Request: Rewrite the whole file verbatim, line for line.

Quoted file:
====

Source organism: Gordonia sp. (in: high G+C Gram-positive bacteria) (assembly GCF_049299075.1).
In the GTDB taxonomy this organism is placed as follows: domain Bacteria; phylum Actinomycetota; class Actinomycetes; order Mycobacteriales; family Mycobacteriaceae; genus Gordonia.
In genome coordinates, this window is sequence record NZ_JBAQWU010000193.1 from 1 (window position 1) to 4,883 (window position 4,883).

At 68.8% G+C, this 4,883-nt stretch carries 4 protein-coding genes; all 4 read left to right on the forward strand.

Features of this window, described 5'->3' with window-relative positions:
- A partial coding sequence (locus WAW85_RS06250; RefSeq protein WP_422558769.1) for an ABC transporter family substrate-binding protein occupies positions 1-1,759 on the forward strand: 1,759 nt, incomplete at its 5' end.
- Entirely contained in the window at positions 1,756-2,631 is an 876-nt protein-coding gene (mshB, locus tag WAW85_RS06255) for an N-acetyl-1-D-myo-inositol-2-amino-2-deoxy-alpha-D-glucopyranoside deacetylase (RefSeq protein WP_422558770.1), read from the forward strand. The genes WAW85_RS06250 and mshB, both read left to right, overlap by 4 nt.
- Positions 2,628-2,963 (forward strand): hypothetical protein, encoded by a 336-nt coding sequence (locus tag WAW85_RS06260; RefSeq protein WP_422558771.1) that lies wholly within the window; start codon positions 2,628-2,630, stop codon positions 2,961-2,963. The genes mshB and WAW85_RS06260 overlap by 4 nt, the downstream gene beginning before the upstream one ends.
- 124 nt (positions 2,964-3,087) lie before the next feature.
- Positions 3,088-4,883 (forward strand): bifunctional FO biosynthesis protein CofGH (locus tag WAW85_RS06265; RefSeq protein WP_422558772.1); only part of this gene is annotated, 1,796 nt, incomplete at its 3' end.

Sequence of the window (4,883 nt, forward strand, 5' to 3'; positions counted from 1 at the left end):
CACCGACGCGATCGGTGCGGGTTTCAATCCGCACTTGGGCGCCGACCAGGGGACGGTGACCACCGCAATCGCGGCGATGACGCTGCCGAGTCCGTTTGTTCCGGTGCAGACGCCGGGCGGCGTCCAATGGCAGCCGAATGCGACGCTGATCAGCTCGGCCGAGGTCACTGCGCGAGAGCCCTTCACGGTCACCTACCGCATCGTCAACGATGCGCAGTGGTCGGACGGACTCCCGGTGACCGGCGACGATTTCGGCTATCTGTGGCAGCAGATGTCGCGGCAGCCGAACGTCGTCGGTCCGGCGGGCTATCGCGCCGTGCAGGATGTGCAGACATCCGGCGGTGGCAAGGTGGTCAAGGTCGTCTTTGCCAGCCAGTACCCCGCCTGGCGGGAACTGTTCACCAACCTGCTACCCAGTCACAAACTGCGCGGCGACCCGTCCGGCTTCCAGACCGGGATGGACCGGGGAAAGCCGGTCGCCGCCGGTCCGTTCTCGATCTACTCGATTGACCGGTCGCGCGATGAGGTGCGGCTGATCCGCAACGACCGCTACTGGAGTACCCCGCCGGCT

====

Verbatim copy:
Source organism: Gordonia sp. (in: high G+C Gram-positive bacteria) (assembly GCF_049299075.1).
In the GTDB taxonomy this organism is placed as follows: domain Bacteria; phylum Actinomycetota; class Actinomycetes; order Mycobacteriales; family Mycobacteriaceae; genus Gordonia.
In genome coordinates, this window is sequence record NZ_JBAQWU010000193.1 from 1 (window position 1) to 4,883 (window position 4,883).

At 68.8% G+C, this 4,883-nt stretch carries 4 protein-coding genes; all 4 read left to right on the forward strand.

Features of this window, described 5'->3' with window-relative positions:
- A partial coding sequence (locus WAW85_RS06250; RefSeq protein WP_422558769.1) for an ABC transporter family substrate-binding protein occupies positions 1-1,759 on the forward strand: 1,759 nt, incomplete at its 5' end.
- Entirely contained in the window at positions 1,756-2,631 is an 876-nt protein-coding gene (mshB, locus tag WAW85_RS06255) for an N-acetyl-1-D-myo-inositol-2-amino-2-deoxy-alpha-D-glucopyranoside deacetylase (RefSeq protein WP_422558770.1), read from the forward strand. The genes WAW85_RS06250 and mshB, both read left to right, overlap by 4 nt.
- Positions 2,628-2,963 (forward strand): hypothetical protein, encoded by a 336-nt coding sequence (locus tag WAW85_RS06260; RefSeq protein WP_422558771.1) that lies wholly within the window; start codon positions 2,628-2,630, stop codon positions 2,961-2,963. The genes mshB and WAW85_RS06260 overlap by 4 nt, the downstream gene beginning before the upstream one ends.
- 124 nt (positions 2,964-3,087) lie before the next feature.
- Positions 3,088-4,883 (forward strand): bifunctional FO biosynthesis protein CofGH (locus tag WAW85_RS06265; RefSeq protein WP_422558772.1); only part of this gene is annotated, 1,796 nt, incomplete at its 3' end.

Sequence of the window (4,883 nt, forward strand, 5' to 3'; positions counted from 1 at the left end):
CACCGACGCGATCGGTGCGGGTTTCAATCCGCACTTGGGCGCCGACCAGGGGACGGTGACCACCGCAATCGCGGCGATGACGCTGCCGAGTCCGTTTGTTCCGGTGCAGACGCCGGGCGGCGTCCAATGGCAGCCGAATGCGACGCTGATCAGCTCGGCCGAGGTCACTGCGCGAGAGCCCTTCACGGTCACCTACCGCATCGTCAACGATGCGCAGTGGTCGGACGGACTCCCGGTGACCGGCGACGATTTCGGCTATCTGTGGCAGCAGATGTCGCGGCAGCCGAACGTCGTCGGTCCGGCGGGCTATCGCGCCGTGCAGGATGTGCAGACATCCGGCGGTGGCAAGGTGGTCAAGGTCGTCTTTGCCAGCCAGTACCCCGCCTGGCGGGAACTGTTCACCAACCTGCTACCCAGTCACAAACTGCGCGGCGACCCGTCCGGCTTCCAGACCGGGATGGACCGGGGAAAGCCGGTCGCCGCCGGTCCGTTCTCGATCTACTCGATTGACCGGTCGCGCGATGAGGTGCGGCTGATCCGCAACGACCGCTACTGGAGTACCCCGCCGGCT